Monthly Archives: November 2013

What I wouldn't give for a little peace and quietI still have not decided exactly what is going on in this picture but I have a theory. If you take a good look at the only man in the picture, you will notice that his eyes are in the process of rolling. The woman sitting next to him looks to be about his age, and she looks a little frazzled too, though not as much as the man. My guess is that like my dad, this man has all daughters, but unlike my dad, he has nine of them. Getting a family to pose for a picture and all cooperate at the same time is always hard, but in the case of his nine daughters, I think it is proving to be impossible, and since his daughters appear to be grown or almost so, he is a veteran at having daughters, and so he knows full well that yelling will probably do no good, since it is highly unlikely that he will even be heard.

As most men will tell you, when it comes to getting a word in edgewise around a group of women, the best thing to do is give up. As I look at this poor man I can tell he had tried many times in the past, and maybe even that day, and to no avail, so he had resigned himself to sitting there patiently, or maybe not so patiently, until all of his girls decided that they were ready and in the right position for the picture to be properly taken.

Meanwhile, the photographer saw an opportunity to play around with his camera a little bit. Why waste those disorganized shots, just because they weren’t exactly the kind of shots that most people would think were perfect. Still, sometimes it’s those candid shots, where everyone is a little disheveled, or even making faces or rolling their eyes or making some other face, that turn into the best pictures, after all.

PamPam is the oldest of my Aunt Doris and Uncle Bill’s three children, and their only girl. Each of their children were special in their own right. I always thought of Pam as an elegant looking girl. She and my sister, Cheryl had a way about them that I had always wished I had. I don’t know if it was about being older and more sophisticated, or what, but I knew that it was what I wanted to be like, but never felt like I was…at least not until I was much older, and it didn’t matter anymore.

Of course, Pam was much more than that to her little brothers. As the big sister, she knew all the fun stuff to do when they were little boys. I’m sure CCI10072013_0060 (2)that as they grew, she wished they would leave her alone…as all big sisters do, but when they were little, she was the one they loved to hang around. She has always had a great smile, and she could always make them laugh when she played with them. They were very blessed to have her.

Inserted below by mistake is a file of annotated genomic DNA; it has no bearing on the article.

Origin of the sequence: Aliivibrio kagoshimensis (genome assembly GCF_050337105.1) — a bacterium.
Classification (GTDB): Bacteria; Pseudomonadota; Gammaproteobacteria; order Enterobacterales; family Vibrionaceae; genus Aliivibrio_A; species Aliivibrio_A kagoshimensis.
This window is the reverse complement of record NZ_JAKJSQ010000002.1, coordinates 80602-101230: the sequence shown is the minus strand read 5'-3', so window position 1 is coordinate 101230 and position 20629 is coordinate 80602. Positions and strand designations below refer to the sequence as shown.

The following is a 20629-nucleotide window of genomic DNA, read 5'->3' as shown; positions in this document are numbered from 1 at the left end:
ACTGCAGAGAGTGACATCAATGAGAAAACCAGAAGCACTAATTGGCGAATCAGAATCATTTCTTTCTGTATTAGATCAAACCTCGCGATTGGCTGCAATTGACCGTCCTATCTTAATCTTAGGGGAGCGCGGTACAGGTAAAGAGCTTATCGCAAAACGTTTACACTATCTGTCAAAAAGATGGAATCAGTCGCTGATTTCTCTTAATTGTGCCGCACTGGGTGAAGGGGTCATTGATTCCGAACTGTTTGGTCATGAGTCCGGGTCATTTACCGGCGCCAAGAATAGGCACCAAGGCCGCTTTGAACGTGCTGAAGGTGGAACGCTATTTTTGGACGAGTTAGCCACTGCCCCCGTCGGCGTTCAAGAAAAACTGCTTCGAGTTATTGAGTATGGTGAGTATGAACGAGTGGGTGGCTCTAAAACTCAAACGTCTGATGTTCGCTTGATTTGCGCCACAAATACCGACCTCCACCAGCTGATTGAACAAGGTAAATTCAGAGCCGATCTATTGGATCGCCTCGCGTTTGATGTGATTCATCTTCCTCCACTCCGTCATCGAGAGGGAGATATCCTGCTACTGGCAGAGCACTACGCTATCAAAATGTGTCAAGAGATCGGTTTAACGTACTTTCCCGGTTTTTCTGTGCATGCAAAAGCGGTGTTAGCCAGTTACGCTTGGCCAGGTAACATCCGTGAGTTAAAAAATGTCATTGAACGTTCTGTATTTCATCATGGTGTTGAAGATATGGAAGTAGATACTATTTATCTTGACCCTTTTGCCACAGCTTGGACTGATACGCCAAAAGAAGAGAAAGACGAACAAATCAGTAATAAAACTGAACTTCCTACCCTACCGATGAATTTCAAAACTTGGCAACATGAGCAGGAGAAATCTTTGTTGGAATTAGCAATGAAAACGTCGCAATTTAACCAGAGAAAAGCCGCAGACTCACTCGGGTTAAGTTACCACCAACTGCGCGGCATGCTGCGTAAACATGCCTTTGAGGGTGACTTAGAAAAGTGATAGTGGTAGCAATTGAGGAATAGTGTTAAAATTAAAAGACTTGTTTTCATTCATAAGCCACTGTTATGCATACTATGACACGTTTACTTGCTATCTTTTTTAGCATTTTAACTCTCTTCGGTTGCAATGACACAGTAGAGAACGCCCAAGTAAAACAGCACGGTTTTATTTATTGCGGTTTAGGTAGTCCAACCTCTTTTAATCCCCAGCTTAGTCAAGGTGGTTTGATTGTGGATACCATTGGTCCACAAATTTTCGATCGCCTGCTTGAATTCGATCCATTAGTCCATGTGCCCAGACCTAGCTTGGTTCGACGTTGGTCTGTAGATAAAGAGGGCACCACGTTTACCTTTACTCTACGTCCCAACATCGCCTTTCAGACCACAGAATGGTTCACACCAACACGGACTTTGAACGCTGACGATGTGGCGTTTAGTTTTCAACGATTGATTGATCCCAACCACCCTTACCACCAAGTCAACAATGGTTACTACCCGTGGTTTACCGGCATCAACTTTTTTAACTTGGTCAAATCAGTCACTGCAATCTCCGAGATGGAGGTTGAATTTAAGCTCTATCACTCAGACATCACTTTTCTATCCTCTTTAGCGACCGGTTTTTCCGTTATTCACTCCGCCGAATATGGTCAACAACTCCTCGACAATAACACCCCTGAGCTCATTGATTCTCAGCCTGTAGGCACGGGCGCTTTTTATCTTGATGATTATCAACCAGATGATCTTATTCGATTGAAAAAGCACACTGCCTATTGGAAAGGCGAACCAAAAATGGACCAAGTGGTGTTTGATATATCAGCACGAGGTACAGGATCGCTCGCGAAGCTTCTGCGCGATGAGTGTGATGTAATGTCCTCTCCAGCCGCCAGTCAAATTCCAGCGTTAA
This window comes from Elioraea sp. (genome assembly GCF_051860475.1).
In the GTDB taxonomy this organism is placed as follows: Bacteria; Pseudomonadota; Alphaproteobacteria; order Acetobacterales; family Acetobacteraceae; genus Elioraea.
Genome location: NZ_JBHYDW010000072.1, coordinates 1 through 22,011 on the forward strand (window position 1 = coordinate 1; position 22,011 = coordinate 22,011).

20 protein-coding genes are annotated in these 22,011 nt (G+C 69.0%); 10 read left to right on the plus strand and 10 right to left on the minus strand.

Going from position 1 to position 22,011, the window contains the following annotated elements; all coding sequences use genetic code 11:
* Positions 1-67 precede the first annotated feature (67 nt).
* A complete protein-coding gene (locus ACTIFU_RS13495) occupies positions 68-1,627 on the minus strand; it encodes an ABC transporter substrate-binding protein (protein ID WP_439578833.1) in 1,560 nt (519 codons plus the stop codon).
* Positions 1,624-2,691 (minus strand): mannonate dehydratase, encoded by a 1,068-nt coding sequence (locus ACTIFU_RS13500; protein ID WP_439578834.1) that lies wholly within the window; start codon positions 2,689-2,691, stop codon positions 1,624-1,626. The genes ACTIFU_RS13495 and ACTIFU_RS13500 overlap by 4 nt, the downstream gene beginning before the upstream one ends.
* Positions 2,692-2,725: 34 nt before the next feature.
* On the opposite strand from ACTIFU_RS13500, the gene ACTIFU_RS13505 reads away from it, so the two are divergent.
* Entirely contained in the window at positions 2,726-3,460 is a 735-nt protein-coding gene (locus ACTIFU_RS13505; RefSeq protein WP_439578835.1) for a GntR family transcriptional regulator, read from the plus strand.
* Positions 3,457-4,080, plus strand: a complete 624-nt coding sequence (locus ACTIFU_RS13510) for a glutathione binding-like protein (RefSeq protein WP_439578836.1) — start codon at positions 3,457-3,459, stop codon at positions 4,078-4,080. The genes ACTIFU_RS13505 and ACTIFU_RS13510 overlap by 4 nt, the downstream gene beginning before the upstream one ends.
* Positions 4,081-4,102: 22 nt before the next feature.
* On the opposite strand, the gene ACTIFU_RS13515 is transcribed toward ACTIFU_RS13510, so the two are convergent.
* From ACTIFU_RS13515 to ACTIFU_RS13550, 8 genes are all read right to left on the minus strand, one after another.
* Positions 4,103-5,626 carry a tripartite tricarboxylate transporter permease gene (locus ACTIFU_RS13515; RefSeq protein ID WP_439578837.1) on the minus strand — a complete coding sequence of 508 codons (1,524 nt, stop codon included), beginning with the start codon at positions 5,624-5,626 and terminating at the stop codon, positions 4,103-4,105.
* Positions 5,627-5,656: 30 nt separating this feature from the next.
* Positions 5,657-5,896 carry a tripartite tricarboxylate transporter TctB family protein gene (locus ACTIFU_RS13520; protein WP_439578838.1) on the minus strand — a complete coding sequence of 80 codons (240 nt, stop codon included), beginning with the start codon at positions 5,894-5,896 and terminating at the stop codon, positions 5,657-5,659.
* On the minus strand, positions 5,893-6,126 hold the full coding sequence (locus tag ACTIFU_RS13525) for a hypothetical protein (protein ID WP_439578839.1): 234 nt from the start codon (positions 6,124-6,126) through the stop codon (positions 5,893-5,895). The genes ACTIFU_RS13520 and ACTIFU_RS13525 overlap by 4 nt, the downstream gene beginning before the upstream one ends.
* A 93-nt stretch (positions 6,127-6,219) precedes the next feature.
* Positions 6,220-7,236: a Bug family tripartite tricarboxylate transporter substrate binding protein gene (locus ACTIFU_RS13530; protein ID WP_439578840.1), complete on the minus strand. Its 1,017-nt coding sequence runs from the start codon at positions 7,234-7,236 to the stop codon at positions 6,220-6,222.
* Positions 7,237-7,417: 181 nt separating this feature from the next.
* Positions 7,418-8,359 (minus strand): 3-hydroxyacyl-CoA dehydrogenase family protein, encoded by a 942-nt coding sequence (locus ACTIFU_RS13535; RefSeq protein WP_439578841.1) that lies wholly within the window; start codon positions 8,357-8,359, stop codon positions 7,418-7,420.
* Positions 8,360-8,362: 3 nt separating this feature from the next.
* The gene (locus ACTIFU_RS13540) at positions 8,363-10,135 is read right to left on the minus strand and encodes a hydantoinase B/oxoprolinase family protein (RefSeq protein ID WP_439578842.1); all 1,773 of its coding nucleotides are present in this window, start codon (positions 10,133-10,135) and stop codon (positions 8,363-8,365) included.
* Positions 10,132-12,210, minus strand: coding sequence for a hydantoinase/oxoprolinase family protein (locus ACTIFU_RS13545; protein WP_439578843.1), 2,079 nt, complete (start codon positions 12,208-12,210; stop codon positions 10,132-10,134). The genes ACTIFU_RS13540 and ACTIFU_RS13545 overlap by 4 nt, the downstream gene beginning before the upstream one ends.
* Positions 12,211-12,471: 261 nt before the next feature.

When Pam and her husband, Mike came out for a visit last summer, we all had a chance to get reacquainted. It was such a lovely visit. We had not seen Pam for a long time, because we all let life get in the way. How sad is that? But with Facebook, hopefully we can stay better in touch with each other now.

Pam is an elementary school teacher, teaching 3rd grade right Mike & Pamnow, but plans to retire soon. We hope that might mean that she and Mike can come back out and visit for a little longer this time. The little visit we had really just brought with it an appetite for more time with this wonderful cousin. We talked and laughted about the old days, and caught up with the things going on in our lives these days. I could have talked with them for hours, and really hated to see them leave. And, I look forward to the next time we can get together. Today is Pam’s birthday. Happy birthday Pam!! Have a wonderful day!! We love you!!

 

Lumberyard 1As a young man, my dad decided to broaden his horizons and so, he headed out to California, where his brother, my  Uncle Bill and his wife would eventually join him. While out there, Dad worked at McDonald Douglas, helping to build airplanes. That would eventually help him in his job as flight engineer in the Army Air Forces in World War II.

After the war, and after his brother, my Uncle Bill, my Dad again headed out to California to work in a lumber yard. I don’t know if this was the only job they did out there, but if it was, I would be surprised. I think most single people, especially the young ones tend to try out a few vocations, before settling on a career…and this would not be my dad’s career choice either…no would Lumberyard 3California be his choice of a place to live. Nevertheless, he and Uncle Bill did work in the lumber yard in the Eureka, California area. Their job was to pull the lumber off of the “Green Chain”. A green chain is a type of lumber delivery system used in the 19th and early to late 20th century to collect the final product of the mill and move it at a controlled rate. The men, like my dad and Uncle Bill, would stand alongside and pull lumber that matched the required dimensions and place it in piles. Basically the lumber was sorted by hand. Modern sawmills use automatic systems to place the lumber in an area where it can dry. The green chain was most likely called that because it was a way of setting the green lumber in a staging area for drying before it could be used. I would think that this type of job would be rather boring, and that is also most likely why they didn’t stay in that career.
Lumberyard 2